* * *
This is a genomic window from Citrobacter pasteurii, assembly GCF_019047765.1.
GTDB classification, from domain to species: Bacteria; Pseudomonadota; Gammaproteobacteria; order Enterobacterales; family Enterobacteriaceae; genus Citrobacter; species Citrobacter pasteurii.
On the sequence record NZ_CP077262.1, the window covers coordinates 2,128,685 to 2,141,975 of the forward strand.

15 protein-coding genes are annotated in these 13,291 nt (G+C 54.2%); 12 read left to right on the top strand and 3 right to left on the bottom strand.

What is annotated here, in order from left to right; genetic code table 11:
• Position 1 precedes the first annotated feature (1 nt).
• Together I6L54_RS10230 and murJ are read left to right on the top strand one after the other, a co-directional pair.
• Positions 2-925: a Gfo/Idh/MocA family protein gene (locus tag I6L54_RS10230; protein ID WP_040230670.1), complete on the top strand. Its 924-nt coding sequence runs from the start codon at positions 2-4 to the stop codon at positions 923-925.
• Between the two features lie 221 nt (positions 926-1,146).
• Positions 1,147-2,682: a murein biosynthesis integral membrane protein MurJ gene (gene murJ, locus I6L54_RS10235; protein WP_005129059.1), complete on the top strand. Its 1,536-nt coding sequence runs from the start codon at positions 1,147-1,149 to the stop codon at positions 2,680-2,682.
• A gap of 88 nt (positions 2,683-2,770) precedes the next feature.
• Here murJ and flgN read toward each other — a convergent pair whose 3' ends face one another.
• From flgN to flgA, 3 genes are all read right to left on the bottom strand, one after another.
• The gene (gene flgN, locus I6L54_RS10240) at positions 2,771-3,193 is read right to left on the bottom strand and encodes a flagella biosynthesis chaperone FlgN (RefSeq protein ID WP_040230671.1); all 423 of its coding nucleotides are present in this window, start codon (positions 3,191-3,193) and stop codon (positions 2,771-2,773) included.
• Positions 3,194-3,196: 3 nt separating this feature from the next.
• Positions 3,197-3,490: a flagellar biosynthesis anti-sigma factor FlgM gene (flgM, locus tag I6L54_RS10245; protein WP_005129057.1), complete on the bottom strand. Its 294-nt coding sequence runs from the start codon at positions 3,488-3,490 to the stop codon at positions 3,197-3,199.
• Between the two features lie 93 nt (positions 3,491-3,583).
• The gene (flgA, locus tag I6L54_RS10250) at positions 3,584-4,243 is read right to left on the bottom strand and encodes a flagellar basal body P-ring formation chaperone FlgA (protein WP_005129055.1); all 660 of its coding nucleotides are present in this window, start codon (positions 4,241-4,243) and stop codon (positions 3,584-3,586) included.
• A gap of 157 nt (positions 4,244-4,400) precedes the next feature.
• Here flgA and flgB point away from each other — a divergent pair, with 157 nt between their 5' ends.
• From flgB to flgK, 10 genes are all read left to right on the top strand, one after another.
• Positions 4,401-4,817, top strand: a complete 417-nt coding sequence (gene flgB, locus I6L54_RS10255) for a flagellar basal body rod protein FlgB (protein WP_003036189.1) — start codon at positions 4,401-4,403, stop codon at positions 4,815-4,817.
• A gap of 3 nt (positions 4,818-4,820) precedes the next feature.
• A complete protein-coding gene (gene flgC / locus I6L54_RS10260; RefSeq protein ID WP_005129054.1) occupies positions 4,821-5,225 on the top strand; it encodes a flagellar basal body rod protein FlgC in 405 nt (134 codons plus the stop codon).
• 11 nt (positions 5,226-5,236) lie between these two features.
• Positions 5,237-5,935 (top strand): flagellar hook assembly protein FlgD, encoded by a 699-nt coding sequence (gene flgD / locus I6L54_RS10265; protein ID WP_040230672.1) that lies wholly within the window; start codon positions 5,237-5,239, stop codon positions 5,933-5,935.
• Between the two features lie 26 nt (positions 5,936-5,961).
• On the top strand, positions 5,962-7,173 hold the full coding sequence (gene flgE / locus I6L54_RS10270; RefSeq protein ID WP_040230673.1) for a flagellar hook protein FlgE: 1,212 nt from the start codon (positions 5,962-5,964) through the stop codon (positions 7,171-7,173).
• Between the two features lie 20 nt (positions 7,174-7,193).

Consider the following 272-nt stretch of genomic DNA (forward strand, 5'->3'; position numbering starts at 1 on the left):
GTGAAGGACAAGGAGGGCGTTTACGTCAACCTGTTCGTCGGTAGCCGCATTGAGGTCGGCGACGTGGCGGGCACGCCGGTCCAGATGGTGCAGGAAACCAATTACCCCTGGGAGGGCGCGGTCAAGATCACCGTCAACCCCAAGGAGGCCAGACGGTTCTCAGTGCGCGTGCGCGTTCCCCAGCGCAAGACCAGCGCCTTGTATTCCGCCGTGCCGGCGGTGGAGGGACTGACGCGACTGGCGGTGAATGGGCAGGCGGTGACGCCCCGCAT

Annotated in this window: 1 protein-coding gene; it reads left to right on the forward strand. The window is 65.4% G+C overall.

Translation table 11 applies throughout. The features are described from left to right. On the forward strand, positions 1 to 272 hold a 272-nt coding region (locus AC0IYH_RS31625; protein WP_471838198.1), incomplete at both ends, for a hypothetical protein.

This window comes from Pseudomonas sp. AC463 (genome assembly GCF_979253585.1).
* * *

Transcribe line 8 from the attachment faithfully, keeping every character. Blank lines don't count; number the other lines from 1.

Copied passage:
• Positions 2-925: a Gfo/Idh/MocA family protein gene (locus tag I6L54_RS10230; protein ID WP_040230670.1), complete on the top strand. Its 924-nt coding sequence runs from the start codon at positions 2-4 to the stop codon at positions 923-925.